For guidance in critically appraising and analyzing the sources for your bibliography, see How to Critically Analyze Information Sources. For information on the author's background and views, ask at the reference desk for help finding appropriate biographical reference materials and book review sources.


Check with your instructor to find out which style is preferred for your class. Online citation guides for both the Modern Language Association (MLA) and the American Psychological Association (APA) styles are linked from the Library's Citation Management page


Hamin, S. and Hameed, A. 2006. The use of first language in limited English proficiency classes: good, bad or ugly?. Journal e-Bangui. (online). (October 25 2010)

It is a good example of the use of L1 in L2 classroom. It contains the advantages and disadvantages. The journal talk about the negative transference in the process of writing because it explain the different ways that the students use to start to write, but they think in their first language and then they want to translate in a second language. It is the most of the cases the worst idea because the syntaxes, the grammar and in some cases the pragmatic is incorrect because the second language do not have the same rules or the same word order than their mother tongue. By other hand it also talk about the advantages that the first language has in the process of writing when the students want to start to write any kind of paper. For example when they want to start they use their mother tongue to begin a structure (outline) and then they use their background (it is in Spanish) and they use it, but they start to write in English. It could be a positive transference.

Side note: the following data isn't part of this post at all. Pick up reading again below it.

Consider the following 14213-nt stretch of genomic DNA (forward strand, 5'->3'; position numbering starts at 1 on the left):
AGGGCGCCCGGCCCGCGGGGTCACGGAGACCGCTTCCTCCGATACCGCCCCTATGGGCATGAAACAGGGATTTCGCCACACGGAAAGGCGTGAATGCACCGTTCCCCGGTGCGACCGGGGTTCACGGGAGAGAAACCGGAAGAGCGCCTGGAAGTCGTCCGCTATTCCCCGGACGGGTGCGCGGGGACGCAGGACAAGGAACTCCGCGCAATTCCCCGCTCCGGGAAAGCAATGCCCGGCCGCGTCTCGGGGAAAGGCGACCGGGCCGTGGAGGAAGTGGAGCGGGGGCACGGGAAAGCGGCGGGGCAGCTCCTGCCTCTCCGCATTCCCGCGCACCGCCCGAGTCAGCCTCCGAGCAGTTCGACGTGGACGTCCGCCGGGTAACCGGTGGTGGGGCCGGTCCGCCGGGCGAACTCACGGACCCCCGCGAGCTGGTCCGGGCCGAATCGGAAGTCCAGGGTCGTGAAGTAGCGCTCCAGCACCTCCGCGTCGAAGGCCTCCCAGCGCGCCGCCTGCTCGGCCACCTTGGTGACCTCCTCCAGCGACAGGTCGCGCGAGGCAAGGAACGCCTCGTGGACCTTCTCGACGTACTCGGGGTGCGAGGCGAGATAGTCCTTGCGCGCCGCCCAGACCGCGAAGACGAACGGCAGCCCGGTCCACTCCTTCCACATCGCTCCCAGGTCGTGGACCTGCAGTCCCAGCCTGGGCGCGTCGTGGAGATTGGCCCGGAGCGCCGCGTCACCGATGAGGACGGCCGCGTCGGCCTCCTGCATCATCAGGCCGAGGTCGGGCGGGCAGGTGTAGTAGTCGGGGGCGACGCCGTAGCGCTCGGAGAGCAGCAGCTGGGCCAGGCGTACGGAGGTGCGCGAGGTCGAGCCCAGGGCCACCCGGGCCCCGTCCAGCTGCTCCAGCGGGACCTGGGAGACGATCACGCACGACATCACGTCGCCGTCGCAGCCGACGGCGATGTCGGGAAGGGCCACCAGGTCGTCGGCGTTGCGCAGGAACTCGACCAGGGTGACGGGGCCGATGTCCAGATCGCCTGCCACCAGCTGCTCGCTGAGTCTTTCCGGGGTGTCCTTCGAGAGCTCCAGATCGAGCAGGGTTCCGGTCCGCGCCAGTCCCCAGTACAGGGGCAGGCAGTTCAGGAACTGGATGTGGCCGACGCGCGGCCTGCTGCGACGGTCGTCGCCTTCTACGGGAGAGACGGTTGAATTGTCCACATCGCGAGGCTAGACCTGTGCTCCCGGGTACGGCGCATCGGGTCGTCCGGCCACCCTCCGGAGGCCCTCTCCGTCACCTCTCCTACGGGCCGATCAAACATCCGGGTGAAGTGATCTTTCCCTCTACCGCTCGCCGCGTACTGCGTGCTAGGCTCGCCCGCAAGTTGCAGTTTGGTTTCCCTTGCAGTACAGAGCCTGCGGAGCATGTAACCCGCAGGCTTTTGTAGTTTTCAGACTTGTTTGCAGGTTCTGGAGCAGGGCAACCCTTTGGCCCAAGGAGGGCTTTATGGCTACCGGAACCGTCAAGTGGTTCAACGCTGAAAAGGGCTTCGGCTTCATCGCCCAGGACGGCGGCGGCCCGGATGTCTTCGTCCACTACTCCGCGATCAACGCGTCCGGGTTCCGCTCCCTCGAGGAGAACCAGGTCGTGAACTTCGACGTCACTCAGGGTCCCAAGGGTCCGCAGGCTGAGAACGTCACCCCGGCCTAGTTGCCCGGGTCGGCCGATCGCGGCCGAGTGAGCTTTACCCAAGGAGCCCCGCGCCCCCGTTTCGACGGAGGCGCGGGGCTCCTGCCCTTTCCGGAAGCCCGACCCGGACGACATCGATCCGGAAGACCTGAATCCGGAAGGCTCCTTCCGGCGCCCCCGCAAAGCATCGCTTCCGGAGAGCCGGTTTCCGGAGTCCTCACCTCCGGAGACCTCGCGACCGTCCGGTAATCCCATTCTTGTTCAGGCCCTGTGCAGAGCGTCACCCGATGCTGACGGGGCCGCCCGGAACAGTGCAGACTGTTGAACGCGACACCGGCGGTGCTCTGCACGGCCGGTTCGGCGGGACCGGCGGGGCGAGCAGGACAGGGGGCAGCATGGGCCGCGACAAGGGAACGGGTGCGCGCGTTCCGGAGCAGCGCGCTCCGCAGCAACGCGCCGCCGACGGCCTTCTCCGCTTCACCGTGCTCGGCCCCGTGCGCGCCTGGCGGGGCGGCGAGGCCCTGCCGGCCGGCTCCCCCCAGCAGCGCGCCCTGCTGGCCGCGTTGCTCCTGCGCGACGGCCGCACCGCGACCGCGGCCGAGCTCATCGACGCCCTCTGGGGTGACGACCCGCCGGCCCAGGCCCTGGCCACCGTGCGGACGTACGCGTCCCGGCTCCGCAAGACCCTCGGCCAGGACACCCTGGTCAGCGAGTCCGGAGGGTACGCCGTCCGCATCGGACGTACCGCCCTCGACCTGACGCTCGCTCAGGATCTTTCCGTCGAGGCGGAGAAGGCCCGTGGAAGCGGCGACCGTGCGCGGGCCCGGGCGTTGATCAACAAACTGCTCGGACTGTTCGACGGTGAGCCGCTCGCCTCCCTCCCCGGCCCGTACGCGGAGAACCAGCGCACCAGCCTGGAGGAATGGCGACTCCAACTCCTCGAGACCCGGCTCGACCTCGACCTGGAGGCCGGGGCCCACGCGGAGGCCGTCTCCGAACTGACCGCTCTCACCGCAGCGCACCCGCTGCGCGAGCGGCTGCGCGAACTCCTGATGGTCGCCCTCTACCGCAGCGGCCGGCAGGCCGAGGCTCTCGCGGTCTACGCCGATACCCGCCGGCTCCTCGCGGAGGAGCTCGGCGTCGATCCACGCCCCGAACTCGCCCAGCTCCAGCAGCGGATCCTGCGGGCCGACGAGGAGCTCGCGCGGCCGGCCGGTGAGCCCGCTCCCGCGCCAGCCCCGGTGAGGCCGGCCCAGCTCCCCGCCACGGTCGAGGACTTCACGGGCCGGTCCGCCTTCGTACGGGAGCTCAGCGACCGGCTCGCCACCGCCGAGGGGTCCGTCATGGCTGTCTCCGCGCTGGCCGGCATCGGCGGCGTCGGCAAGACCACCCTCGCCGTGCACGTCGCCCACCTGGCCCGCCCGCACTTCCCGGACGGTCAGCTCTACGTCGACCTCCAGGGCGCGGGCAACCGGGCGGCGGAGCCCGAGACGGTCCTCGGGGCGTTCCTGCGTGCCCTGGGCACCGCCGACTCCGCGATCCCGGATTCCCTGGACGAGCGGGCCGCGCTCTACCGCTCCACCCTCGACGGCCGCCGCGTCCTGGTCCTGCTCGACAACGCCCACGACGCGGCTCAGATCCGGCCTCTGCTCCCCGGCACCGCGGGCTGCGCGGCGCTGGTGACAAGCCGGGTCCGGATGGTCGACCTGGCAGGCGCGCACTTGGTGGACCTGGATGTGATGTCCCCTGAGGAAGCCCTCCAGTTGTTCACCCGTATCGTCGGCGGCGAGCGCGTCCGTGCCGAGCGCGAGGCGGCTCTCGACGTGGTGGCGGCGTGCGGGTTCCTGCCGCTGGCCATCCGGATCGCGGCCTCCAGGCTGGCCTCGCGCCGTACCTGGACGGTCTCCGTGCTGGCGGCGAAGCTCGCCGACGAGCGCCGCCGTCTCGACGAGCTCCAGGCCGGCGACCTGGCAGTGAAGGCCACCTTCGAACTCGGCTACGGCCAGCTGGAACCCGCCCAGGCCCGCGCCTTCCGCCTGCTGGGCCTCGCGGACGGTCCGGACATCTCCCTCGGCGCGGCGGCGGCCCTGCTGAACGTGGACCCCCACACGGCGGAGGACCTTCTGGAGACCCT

Atkinson, D. 1987. The mother tongue in the classroom: A neglected resource? ETL Journal,